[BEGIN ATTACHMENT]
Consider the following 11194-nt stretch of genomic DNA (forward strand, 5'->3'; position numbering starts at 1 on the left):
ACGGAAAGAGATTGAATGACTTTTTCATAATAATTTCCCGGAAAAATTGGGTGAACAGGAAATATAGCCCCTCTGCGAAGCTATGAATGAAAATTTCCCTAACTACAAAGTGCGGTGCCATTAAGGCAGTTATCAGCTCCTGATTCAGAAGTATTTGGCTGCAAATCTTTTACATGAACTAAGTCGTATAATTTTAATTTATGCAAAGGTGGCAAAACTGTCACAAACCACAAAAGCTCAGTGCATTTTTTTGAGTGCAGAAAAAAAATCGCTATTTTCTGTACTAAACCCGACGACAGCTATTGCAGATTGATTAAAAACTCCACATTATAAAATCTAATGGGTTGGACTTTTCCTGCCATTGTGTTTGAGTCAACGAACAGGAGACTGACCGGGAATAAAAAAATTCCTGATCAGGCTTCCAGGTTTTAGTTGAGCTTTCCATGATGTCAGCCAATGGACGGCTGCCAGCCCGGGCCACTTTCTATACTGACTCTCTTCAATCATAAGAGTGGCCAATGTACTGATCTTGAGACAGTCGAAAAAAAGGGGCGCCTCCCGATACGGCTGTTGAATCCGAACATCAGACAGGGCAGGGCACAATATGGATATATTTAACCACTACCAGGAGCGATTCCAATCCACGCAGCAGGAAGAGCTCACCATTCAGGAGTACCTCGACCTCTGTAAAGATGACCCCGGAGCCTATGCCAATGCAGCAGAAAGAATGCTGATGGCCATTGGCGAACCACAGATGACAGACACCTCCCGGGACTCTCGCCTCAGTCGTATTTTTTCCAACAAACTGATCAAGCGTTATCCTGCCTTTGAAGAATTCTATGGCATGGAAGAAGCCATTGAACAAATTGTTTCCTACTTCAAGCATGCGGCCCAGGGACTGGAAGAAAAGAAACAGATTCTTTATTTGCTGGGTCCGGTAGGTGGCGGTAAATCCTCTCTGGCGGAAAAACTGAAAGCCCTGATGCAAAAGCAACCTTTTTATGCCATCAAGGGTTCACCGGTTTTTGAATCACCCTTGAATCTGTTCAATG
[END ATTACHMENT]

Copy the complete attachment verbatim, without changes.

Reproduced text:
Consider the following 11194-nt stretch of genomic DNA (forward strand, 5'->3'; position numbering starts at 1 on the left):
ACGGAAAGAGATTGAATGACTTTTTCATAATAATTTCCCGGAAAAATTGGGTGAACAGGAAATATAGCCCCTCTGCGAAGCTATGAATGAAAATTTCCCTAACTACAAAGTGCGGTGCCATTAAGGCAGTTATCAGCTCCTGATTCAGAAGTATTTGGCTGCAAATCTTTTACATGAACTAAGTCGTATAATTTTAATTTATGCAAAGGTGGCAAAACTGTCACAAACCACAAAAGCTCAGTGCATTTTTTTGAGTGCAGAAAAAAAATCGCTATTTTCTGTACTAAACCCGACGACAGCTATTGCAGATTGATTAAAAACTCCACATTATAAAATCTAATGGGTTGGACTTTTCCTGCCATTGTGTTTGAGTCAACGAACAGGAGACTGACCGGGAATAAAAAAATTCCTGATCAGGCTTCCAGGTTTTAGTTGAGCTTTCCATGATGTCAGCCAATGGACGGCTGCCAGCCCGGGCCACTTTCTATACTGACTCTCTTCAATCATAAGAGTGGCCAATGTACTGATCTTGAGACAGTCGAAAAAAAGGGGCGCCTCCCGATACGGCTGTTGAATCCGAACATCAGACAGGGCAGGGCACAATATGGATATATTTAACCACTACCAGGAGCGATTCCAATCCACGCAGCAGGAAGAGCTCACCATTCAGGAGTACCTCGACCTCTGTAAAGATGACCCCGGAGCCTATGCCAATGCAGCAGAAAGAATGCTGATGGCCATTGGCGAACCACAGATGACAGACACCTCCCGGGACTCTCGCCTCAGTCGTATTTTTTCCAACAAACTGATCAAGCGTTATCCTGCCTTTGAAGAATTCTATGGCATGGAAGAAGCCATTGAACAAATTGTTTCCTACTTCAAGCATGCGGCCCAGGGACTGGAAGAAAAGAAACAGATTCTTTATTTGCTGGGTCCGGTAGGTGGCGGTAAATCCTCTCTGGCGGAAAAACTGAAAGCCCTGATGCAAAAGCAACCTTTTTATGCCATCAAGGGTTCACCGGTTTTTGAATCACCCTTGAATCTGTTCAATG